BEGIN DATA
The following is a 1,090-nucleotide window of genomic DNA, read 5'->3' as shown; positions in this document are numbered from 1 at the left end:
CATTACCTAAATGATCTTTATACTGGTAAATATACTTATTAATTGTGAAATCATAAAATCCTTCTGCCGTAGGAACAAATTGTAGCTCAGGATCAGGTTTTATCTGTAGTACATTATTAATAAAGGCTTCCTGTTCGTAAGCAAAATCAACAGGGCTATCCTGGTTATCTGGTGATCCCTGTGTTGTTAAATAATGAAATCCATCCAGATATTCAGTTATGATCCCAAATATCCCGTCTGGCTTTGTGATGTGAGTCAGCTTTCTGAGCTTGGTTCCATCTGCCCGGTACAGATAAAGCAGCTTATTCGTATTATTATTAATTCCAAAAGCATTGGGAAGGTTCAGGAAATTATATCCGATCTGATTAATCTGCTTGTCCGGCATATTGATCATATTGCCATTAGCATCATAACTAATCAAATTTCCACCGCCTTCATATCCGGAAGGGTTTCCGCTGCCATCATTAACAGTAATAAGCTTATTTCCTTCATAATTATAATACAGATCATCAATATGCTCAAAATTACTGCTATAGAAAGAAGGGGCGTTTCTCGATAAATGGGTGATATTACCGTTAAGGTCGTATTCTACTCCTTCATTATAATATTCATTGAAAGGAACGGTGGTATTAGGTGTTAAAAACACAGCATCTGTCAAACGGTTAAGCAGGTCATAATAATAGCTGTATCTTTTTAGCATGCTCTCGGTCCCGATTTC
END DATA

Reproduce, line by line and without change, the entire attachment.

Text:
The following is a 1,090-nucleotide window of genomic DNA, read 5'->3' as shown; positions in this document are numbered from 1 at the left end:
CATTACCTAAATGATCTTTATACTGGTAAATATACTTATTAATTGTGAAATCATAAAATCCTTCTGCCGTAGGAACAAATTGTAGCTCAGGATCAGGTTTTATCTGTAGTACATTATTAATAAAGGCTTCCTGTTCGTAAGCAAAATCAACAGGGCTATCCTGGTTATCTGGTGATCCCTGTGTTGTTAAATAATGAAATCCATCCAGATATTCAGTTATGATCCCAAATATCCCGTCTGGCTTTGTGATGTGAGTCAGCTTTCTGAGCTTGGTTCCATCTGCCCGGTACAGATAAAGCAGCTTATTCGTATTATTATTAATTCCAAAAGCATTGGGAAGGTTCAGGAAATTATATCCGATCTGATTAATCTGCTTGTCCGGCATATTGATCATATTGCCATTAGCATCATAACTAATCAAATTTCCACCGCCTTCATATCCGGAAGGGTTTCCGCTGCCATCATTAACAGTAATAAGCTTATTTCCTTCATAATTATAATACAGATCATCAATATGCTCAAAATTACTGCTATAGAAAGAAGGGGCGTTTCTCGATAAATGGGTGATATTACCGTTAAGGTCGTATTCTACTCCTTCATTATAATATTCATTGAAAGGAACGGTGGTATTAGGTGTTAAAAACACAGCATCTGTCAAACGGTTAAGCAGGTCATAATAATAGCTGTATCTTTTTAGCATGCTCTCGGTCCCGATTTC